- Victoria M. Patton
What The Heck Is A Clean Link And Why Should I Care?
Updated: Jan 6
I bet you have heard the phrase - use a clean link - in conjunction with Amazon and linking to your book.
If you are like me, you may have asked what the hell is a clean link. If you already know what it is, then this post may seem like a remedial math class.
Here's the scenario. You have just published your book on Amazon, and you can't wait to share it EVERYWHERE. What do you do? I bet you find your book either by using the search bar on Amazon or by searching Google. You know you want to see if you are on Google...admit it... You copy the link that shows up and paste it on every social media outlet you happen to be on...which is probably something like 50 different sites.
But is that the best thing to do? No. Here's why.
If I pull up my book on Amazon, this is the link that shows up.
I can also search on Amazon and get a link that looks like this:
You may be wondering what the difference is - a couple of things. In the first link, you can see the title of the book, followed by dp, followed by the ISBN.
In the second photo, you see gp followed by product, followed by a different number. This is the ASIN that Amazon assigns to your book.
What's the difference? Probably a shit ton and more than I can begin to explain...but to make it easy, the one with the book title and ISBN makes it easier for Google to catalog the page. (OR I bet that is what Amazon has told Google.)
Here's the deal. What you need to be concerned with is the picture below. Everything after the arrow is not needed. (This holds true for the second link I showed you as well.)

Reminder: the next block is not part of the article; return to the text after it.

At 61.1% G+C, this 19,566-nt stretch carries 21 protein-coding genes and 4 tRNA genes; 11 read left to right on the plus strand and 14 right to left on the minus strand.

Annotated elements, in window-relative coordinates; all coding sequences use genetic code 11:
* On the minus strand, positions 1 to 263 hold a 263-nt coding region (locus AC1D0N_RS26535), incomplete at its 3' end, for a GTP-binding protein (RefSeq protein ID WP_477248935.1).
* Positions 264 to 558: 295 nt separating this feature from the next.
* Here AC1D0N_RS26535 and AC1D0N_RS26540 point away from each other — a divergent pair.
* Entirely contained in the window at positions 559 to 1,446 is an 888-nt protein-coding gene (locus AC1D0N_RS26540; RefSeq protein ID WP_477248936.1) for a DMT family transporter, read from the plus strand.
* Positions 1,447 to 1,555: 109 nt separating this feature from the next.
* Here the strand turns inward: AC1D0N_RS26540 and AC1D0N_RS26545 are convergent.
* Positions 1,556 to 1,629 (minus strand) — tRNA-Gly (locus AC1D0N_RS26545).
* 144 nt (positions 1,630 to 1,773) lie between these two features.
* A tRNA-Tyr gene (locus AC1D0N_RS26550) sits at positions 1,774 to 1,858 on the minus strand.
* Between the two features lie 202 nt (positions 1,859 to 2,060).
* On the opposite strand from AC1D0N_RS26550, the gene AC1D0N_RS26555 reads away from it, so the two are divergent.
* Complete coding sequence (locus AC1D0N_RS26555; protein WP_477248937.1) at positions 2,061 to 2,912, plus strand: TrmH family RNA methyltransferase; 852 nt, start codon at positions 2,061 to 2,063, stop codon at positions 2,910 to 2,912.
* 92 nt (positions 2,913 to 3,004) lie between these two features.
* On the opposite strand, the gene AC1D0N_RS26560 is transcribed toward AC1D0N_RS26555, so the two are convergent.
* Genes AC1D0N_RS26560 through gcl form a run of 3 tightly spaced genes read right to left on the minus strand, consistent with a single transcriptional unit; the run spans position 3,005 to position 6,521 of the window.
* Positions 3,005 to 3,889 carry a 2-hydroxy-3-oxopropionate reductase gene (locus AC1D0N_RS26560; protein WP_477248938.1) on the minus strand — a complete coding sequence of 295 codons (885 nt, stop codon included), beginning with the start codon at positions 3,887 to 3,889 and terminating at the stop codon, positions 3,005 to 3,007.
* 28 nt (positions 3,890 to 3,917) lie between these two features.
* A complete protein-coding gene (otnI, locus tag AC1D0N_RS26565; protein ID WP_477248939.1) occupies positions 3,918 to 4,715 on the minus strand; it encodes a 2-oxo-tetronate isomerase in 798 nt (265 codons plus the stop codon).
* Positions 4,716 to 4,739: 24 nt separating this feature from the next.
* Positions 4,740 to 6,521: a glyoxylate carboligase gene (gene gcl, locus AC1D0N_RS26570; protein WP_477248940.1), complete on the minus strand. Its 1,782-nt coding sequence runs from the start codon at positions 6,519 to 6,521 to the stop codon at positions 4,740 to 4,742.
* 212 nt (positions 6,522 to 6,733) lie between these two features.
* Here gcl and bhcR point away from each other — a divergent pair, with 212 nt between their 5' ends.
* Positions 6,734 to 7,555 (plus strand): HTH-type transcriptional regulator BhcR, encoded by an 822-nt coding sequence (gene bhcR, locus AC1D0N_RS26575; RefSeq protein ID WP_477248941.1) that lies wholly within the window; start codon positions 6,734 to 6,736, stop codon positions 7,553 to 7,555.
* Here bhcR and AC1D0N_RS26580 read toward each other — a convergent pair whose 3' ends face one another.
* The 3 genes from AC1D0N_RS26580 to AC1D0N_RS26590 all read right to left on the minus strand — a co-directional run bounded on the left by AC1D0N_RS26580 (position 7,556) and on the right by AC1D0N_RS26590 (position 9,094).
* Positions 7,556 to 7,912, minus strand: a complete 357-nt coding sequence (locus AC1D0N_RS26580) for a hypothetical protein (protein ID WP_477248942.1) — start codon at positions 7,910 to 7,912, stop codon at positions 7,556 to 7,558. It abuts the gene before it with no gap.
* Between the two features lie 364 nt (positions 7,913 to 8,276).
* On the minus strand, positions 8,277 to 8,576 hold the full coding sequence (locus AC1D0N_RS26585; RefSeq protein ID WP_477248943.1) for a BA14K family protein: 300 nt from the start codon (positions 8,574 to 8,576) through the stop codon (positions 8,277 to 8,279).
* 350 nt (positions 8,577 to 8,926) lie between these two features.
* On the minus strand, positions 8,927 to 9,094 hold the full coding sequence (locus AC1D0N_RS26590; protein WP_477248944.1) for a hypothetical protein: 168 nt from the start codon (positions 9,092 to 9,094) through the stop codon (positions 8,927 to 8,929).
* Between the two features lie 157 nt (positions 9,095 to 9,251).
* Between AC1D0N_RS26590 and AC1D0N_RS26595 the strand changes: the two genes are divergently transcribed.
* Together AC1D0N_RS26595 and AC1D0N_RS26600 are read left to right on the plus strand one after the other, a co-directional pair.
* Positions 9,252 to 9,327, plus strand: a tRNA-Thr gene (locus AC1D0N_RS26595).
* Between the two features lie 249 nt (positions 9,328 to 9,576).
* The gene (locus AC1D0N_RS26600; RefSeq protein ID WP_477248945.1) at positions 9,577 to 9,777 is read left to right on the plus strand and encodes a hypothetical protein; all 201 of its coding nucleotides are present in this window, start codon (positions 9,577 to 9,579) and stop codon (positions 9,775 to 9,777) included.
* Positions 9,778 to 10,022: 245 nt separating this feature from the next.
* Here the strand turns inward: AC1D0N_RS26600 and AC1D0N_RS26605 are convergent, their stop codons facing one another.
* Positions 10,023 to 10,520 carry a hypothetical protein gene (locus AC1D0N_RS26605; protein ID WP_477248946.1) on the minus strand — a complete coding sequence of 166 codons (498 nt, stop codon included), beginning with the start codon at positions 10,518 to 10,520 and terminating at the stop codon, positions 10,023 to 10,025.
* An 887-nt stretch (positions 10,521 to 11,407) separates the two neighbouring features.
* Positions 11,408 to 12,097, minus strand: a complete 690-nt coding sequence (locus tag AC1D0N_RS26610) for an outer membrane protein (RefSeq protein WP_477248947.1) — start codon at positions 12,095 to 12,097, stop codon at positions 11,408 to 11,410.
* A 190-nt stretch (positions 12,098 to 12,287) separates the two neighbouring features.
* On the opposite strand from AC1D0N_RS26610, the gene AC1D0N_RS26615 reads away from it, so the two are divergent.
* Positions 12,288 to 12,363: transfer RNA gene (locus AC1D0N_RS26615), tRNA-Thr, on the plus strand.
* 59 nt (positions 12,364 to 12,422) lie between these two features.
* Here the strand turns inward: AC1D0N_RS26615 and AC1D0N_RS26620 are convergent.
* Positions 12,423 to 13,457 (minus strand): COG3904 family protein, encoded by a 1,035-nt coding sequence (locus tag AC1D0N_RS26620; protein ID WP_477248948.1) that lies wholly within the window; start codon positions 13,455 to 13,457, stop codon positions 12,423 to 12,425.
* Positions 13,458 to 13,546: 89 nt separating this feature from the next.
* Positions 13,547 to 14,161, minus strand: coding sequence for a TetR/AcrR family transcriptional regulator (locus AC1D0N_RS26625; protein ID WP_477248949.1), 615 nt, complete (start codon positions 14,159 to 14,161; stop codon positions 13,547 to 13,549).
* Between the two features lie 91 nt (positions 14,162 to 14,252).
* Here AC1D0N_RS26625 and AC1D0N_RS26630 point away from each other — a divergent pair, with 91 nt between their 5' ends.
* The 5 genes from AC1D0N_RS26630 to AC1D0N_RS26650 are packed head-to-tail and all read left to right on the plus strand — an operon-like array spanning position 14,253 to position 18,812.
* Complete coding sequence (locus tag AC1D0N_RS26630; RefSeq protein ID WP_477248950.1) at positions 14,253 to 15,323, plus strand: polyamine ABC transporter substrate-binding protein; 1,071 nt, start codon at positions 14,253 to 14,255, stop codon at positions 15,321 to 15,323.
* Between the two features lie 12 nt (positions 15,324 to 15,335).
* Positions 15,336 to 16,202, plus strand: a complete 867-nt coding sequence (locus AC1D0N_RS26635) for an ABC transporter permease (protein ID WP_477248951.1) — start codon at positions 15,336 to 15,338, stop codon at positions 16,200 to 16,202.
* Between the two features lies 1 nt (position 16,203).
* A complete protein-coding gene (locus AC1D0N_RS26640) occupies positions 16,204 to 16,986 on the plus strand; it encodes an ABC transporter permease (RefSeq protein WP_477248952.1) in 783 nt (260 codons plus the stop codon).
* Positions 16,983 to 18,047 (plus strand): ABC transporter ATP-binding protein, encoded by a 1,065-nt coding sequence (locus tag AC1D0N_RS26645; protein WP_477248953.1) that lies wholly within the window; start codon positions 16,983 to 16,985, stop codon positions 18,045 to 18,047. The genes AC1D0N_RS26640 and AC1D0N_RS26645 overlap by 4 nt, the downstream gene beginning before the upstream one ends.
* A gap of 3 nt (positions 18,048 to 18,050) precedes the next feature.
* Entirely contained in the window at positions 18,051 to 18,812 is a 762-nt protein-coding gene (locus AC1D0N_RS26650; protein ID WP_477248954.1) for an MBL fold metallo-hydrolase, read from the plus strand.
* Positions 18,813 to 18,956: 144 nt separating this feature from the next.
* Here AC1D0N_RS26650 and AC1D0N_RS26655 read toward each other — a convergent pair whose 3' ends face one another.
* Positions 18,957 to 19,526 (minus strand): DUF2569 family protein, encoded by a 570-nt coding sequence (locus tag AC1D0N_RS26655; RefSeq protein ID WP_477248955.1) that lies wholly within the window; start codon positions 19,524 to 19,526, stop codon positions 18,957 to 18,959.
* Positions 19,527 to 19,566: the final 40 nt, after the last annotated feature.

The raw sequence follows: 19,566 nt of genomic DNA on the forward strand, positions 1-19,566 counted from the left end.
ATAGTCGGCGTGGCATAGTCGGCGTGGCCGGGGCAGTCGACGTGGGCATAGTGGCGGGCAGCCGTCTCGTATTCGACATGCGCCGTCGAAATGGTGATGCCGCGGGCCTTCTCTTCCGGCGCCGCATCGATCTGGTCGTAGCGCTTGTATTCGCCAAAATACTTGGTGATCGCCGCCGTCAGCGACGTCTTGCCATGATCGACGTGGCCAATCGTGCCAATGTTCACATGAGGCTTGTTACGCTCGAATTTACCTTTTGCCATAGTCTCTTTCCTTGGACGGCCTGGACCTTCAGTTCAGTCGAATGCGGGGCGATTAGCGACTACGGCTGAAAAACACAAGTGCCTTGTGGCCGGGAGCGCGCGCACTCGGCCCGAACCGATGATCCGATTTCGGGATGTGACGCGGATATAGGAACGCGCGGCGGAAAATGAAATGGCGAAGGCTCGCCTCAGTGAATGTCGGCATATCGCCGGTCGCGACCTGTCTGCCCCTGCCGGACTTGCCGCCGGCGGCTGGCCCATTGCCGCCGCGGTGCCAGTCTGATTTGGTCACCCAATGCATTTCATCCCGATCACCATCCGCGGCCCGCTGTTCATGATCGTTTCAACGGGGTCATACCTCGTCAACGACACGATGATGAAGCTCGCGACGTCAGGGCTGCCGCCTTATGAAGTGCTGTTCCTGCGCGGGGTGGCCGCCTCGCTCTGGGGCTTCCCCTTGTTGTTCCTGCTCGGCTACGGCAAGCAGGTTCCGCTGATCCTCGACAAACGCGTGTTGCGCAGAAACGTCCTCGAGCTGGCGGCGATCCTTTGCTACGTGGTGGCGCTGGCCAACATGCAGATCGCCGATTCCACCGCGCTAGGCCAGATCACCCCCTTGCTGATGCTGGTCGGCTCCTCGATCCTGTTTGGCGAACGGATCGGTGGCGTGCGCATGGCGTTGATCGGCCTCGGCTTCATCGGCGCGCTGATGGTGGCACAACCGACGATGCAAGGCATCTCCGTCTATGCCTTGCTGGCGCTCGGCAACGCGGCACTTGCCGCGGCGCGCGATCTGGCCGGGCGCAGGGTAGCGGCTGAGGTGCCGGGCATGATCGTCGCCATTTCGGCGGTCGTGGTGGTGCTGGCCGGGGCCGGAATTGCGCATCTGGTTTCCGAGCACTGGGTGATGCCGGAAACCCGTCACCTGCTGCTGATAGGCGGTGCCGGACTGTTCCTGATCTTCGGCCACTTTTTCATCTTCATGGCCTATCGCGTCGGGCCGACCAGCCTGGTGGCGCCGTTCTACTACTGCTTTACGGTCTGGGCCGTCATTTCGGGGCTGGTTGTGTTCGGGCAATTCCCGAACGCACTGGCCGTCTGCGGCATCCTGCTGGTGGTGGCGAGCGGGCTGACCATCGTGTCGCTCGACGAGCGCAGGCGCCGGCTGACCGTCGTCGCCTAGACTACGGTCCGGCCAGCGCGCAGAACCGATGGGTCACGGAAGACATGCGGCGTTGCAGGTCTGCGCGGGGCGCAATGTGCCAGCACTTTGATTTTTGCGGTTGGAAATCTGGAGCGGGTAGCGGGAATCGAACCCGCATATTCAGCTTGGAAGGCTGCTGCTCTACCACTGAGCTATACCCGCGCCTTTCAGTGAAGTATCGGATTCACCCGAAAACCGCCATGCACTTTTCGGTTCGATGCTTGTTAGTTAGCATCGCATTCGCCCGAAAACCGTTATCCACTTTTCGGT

The stuff after the number (whether it is the ISBN or the ASIN) contains tracking information. I can't tell you what each thing showing in the address bar represents, but in a nutshell... it can provide third-party vendors with information. That may include information about the link's characteristics and who/how/when someone is clicking it. Something I'm pretty sure those you are sharing this link with don't want.
It could affect your ability to receive reviews. If Amazon thinks something fishy is going on with tons of people using this link to purchase books and then review, or to just review, they won't let the review post. And it may affect your ALSO BOUGHT. It has the ability to have a far-reaching effect on things you don't want messed with.
The point is, cut all that stuff away so you end up with:
These are clean links.
To get these, delete everything after the numbers. BOOM! Now you can share the links with everyone.
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